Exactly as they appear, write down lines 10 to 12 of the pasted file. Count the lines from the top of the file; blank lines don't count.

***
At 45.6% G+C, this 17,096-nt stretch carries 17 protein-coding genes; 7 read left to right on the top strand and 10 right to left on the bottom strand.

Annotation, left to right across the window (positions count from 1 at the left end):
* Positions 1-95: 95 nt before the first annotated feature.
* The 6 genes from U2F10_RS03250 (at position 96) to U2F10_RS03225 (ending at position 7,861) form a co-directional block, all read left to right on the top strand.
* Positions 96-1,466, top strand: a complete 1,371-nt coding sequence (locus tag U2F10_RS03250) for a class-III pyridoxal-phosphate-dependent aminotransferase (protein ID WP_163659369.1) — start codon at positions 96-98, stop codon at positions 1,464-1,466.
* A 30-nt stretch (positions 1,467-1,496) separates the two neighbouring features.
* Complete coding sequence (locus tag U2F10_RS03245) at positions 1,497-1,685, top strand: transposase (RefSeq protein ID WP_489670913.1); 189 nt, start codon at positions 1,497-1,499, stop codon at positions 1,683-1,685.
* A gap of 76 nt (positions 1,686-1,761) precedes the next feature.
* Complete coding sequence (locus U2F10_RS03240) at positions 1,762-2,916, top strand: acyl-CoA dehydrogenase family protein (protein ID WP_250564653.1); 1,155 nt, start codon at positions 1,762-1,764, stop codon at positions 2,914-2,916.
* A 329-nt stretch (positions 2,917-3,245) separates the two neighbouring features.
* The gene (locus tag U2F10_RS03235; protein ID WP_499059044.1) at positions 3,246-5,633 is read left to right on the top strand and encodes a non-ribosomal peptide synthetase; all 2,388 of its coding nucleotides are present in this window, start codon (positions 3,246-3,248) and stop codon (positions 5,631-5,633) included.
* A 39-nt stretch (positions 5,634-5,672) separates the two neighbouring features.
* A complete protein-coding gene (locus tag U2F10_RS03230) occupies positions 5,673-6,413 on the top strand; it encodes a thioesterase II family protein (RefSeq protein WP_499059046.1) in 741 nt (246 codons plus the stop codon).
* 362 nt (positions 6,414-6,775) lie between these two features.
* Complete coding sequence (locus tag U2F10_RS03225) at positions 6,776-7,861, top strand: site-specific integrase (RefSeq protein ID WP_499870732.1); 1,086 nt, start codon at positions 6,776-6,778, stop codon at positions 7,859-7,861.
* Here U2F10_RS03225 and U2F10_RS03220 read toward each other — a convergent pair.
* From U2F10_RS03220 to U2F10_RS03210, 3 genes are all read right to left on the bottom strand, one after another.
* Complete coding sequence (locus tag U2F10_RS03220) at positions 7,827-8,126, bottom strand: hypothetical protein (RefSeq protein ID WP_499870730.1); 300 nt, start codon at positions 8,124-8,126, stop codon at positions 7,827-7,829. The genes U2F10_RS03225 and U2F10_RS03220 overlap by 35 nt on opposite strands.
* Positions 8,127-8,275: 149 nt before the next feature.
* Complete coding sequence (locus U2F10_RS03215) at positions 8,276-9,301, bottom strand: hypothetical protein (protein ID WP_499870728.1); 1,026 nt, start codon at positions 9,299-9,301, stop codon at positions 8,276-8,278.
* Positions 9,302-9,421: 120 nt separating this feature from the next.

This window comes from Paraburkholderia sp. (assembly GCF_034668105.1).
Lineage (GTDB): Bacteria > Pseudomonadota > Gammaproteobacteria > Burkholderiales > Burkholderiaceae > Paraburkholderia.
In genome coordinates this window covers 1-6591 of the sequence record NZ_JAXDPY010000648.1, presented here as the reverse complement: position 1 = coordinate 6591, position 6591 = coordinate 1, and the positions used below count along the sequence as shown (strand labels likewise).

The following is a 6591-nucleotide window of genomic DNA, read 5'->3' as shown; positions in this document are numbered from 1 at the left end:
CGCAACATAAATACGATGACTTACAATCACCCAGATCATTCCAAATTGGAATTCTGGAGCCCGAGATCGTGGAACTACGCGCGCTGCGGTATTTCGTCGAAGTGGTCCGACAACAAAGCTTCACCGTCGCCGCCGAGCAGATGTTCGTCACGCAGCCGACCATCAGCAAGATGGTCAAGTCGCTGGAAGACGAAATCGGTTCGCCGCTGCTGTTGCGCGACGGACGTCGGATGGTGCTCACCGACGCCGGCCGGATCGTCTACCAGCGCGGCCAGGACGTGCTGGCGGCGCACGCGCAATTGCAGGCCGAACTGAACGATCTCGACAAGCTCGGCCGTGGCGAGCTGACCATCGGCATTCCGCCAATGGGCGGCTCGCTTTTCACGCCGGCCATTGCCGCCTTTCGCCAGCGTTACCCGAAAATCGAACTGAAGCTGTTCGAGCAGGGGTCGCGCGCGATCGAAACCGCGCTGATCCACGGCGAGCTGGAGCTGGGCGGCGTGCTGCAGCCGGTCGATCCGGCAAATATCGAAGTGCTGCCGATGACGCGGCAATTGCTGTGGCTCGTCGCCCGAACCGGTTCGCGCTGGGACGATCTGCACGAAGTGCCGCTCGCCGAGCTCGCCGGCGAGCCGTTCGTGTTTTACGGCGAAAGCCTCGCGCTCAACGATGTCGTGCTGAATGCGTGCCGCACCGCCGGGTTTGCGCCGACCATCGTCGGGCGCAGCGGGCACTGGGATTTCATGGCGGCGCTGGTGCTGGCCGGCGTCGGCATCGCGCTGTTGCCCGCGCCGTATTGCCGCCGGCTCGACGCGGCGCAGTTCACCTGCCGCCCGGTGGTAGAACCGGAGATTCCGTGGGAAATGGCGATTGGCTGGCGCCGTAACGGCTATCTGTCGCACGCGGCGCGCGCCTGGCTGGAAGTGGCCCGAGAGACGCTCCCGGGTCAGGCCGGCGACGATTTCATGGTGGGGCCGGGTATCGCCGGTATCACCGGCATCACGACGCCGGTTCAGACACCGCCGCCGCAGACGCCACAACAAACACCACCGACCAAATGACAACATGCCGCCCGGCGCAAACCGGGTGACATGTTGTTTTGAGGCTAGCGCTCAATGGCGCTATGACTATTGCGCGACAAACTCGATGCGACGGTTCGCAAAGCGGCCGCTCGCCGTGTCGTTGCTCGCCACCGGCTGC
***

* A 329-nt stretch (positions 2,917-3,245) separates the two neighbouring features.
* The gene (locus tag U2F10_RS03235; protein ID WP_499059044.1) at positions 3,246-5,633 is read left to right on the top strand and encodes a non-ribosomal peptide synthetase; all 2,388 of its coding nucleotides are present in this window, start codon (positions 3,246-3,248) and stop codon (positions 5,631-5,633) included.
* A 39-nt stretch (positions 5,634-5,672) separates the two neighbouring features.